Slipped Overhand Knot

Notes and Resources:

Animated Knots Reference

One use of this is in keeping the center of your rope; you can see me tie it for that purpose in this video:

Comments

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    BoatBabe | Jun 22nd, 2016 9:37am PDT #

    I think that the link for this video should be https://vimeo.com/crashrestraint/keeping-center

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      Topologist | Jul 14th, 2016 9:28pm PDT #

      Fixed, thanks!

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        LWSlo | Jul 16th, 2017 6:29am PDT #

        Hi, still here is shown the Video "Keeping the Center". As reported already from "BoatBabe"

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          Topologist | Jul 16th, 2017 12:08pm PDT #

          "Keeping the Center" is the correct/intended video for this page.

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        TinManWithAHeart | Dec 3rd, 2017 1:15pm PST #

        Then why is the title Slipped Overhand Knot?

        Reply to this comment

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          zqxr | Jun 20th, 2018 11:54am PDT #

          Because you are performing a slipped overhand knot in order to "keep the center" of the rope, so the bight is easily and quickly accessible.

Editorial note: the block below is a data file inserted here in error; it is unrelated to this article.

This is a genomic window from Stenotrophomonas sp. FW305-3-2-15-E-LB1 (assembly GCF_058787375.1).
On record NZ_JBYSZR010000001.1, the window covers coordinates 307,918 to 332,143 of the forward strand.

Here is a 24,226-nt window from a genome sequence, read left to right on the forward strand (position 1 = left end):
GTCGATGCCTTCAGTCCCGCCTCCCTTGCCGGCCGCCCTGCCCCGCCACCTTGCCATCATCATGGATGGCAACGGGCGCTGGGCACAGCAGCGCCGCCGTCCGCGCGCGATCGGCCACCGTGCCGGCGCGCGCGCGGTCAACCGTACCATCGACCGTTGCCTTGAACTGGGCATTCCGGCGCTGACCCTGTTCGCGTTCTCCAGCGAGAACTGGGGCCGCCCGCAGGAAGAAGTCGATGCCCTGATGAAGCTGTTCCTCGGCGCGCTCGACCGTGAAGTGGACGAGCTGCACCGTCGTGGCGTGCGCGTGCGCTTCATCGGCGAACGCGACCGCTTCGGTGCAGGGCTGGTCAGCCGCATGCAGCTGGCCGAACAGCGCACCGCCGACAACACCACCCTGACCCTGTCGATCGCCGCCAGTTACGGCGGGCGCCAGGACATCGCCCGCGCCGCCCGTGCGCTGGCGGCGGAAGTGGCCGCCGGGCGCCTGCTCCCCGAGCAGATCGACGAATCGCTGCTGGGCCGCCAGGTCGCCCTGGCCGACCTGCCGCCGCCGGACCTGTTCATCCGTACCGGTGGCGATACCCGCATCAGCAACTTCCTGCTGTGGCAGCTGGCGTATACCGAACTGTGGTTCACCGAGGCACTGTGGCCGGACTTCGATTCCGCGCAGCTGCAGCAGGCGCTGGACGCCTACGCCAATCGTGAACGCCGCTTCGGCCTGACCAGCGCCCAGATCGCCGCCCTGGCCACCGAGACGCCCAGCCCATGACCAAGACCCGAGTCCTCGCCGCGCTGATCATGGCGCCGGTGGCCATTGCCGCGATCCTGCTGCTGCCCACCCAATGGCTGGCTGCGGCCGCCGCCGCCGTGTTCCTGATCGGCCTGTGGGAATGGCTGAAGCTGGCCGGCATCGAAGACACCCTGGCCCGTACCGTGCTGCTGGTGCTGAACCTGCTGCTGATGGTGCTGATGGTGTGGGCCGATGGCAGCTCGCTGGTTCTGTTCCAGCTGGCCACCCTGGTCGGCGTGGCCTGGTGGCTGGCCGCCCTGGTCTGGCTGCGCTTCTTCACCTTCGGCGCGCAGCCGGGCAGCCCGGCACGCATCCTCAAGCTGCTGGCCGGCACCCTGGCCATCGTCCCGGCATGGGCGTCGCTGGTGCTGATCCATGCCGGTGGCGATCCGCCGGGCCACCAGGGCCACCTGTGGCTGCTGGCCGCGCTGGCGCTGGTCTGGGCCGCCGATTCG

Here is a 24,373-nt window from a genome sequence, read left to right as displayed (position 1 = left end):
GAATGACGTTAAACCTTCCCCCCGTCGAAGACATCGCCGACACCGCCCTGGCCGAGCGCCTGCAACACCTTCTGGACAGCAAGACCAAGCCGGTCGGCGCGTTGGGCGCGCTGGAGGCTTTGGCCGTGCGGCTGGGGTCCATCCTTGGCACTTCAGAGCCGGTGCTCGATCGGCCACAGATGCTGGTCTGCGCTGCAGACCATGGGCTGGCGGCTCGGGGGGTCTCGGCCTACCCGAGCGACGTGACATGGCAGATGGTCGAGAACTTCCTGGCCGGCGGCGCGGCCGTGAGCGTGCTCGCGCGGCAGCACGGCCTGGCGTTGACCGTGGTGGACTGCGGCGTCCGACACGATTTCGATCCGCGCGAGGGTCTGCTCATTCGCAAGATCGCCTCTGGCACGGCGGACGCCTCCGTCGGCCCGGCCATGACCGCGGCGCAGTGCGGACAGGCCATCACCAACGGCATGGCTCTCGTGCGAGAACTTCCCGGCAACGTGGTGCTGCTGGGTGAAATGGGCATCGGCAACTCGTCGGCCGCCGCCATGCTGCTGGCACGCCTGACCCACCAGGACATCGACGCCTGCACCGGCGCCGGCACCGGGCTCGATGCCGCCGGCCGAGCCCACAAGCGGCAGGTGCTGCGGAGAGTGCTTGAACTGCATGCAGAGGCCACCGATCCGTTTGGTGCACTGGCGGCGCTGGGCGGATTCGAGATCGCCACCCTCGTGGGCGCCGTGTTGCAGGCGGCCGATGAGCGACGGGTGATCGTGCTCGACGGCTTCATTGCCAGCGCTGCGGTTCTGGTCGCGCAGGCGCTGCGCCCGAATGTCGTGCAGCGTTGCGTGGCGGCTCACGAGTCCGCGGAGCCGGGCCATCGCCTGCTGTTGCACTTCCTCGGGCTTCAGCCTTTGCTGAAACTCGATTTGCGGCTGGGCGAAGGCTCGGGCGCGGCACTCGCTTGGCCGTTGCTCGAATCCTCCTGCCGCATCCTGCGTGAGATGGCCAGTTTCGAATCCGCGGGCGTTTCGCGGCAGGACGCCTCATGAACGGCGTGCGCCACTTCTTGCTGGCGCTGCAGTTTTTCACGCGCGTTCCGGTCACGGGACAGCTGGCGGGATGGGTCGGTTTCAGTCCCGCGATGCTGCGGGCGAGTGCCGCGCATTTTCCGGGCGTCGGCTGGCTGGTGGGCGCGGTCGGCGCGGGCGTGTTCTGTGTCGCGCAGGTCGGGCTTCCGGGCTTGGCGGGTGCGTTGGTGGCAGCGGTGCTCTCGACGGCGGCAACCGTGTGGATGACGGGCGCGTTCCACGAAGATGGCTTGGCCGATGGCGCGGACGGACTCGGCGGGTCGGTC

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          Rahere | Apr 8th, 2019 12:24pm PDT #

          One of my earliest jobs in the military was running Engineers stores, and so it became second nature to me to coil lashings, I do it entirely subconsciously, because a rope lying around across the floor is a potential trip danger. It tangles, too. So I'll keep talking, or doing, while my hands coil. These days, it's a figure-8, then, it was just a coil. But I don't think it a bad habit to tidy as you go, it saves time at the end. Your ropes are all the same, sorted and ready for the next use. How do ropes become free in the middle of a session? Some are used as working suspensions until the main display rigging is done, then they're removed. Things like that.

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